Background: Internal migrants (IMs) are a large, vulnerable population in China and are mostly driven by national economic reform. IMs who were born before and after 1980, when the general social and economic reform began to appear in China, are considered to be two separate generations. The generational differences in mental health across IMs remain undocumented. In this study, the intergenerational disparity in IMs’ mental health, using data from a national cross-sectional study, was assessed. Methods: Cross-sectional data from the “National Internal Migrant Dynamic Monitoring Survey 2014” were used. IMs were divided into the “old” or “new” generation, based on their date of birth (before 1980 vs. from 1980 onwards). Mental health includes psychological distress, which was measured using the Kessler Screening Scale for Psychological Distress (K6), and perceived stress, which was measured with the Perceived Stress Scales (PSS-4). Two-level Generalized Linear Mixed Models were performed so as to assess the generation gap and associated factors of each group’s mental health. IM demographics, migration characteristics, and social integration indicators were controlled for when assessing the intergenerational disparity in mental health. Results: A total of 15,999 IMs from eight different cities participated in the survey. New generation migrants accounted for 61.5% (9838/15,999) of the total sample. After controlling for participants’ characteristics, new generation migrants had higher psychological distress scores (βad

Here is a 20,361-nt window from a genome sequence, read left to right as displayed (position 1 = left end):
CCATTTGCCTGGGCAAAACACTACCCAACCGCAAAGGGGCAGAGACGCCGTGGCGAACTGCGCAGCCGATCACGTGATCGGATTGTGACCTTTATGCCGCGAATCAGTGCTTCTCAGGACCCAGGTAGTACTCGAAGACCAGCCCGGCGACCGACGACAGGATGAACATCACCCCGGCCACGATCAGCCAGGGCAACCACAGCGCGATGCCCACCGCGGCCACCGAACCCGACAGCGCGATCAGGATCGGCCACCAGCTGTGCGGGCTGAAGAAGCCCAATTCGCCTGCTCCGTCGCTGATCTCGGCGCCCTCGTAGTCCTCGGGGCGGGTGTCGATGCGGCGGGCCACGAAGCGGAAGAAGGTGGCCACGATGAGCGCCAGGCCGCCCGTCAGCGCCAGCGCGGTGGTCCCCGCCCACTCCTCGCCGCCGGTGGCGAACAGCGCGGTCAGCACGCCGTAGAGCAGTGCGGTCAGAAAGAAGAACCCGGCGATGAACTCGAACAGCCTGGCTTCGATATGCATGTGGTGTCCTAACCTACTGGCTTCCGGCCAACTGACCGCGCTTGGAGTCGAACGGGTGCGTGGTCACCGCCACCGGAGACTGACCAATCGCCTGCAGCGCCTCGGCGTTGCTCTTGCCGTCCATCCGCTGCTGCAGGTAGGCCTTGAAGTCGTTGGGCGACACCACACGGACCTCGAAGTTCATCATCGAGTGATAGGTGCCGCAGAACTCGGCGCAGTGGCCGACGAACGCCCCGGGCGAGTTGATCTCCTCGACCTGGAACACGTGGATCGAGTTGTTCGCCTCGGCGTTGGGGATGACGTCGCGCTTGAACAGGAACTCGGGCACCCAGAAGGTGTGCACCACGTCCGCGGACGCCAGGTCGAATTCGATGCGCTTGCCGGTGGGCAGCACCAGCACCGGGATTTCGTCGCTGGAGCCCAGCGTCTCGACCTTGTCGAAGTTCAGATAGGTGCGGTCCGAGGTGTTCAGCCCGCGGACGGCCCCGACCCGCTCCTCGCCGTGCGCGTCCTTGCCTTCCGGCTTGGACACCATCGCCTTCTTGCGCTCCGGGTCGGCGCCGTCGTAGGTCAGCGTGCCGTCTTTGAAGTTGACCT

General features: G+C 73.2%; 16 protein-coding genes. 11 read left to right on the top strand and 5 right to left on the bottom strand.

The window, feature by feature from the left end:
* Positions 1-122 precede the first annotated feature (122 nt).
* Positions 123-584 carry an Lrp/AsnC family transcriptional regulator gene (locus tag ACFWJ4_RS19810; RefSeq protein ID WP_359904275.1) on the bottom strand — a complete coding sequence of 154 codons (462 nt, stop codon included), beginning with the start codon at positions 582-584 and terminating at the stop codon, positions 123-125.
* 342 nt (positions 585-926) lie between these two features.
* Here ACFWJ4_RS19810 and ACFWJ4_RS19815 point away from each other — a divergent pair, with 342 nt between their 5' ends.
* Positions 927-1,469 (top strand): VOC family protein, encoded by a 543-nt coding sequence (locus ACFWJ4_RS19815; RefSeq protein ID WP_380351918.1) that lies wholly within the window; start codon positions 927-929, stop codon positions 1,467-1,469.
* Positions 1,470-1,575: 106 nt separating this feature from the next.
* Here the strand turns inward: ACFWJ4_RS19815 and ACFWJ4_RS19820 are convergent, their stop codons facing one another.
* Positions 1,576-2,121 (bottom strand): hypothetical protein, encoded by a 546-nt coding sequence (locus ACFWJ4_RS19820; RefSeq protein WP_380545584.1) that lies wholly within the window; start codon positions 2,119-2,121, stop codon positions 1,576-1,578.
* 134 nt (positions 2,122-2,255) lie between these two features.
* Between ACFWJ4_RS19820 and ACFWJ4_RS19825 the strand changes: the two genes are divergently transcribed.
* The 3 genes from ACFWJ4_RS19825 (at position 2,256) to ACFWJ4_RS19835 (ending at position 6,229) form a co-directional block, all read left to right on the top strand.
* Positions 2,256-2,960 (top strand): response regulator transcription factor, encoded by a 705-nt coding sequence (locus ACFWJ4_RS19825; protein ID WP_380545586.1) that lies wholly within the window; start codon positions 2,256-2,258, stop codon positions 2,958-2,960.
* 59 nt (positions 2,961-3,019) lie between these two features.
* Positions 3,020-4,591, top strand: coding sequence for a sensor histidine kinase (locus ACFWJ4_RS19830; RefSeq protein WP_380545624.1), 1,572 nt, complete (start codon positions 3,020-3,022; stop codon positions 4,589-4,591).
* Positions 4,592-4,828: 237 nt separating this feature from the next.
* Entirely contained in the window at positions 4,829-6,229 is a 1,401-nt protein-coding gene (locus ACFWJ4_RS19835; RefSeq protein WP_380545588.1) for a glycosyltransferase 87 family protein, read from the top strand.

= 0.084, 95% CI: (0.026,0.193) and higher perceived stress scores (βad
= 0.118, 95% CI: 0.029, 0.207) than the older generation. For both generations, factors associated with good mental health included high levels of social integration, personal autonomy, and life satisfaction, as well as self-rated good physical health. For the new generation, the mental health of urban-to-urban IMs (βad
= 0.201, 95%CI: 0.009, 0.410) for the K6, βad
= 0.241, 95% CI: 0.073, 0.409 for the PSS-4), IMs with a longer migration duration (βad
= 0.002, 95% CI: (0.000, 0.003) for the PSS-4) and IMs with a higher annual income (βad
= 0.124, 95% CI: (0.029, 0.218) for the K6) was significantly poorer than their counterparts. Conclusions: New-generation migrants’ mental health is worse compared to older IMs. An array of services for addressing these generation-specific needs may facilitate the promotion of mental health among IMs in China.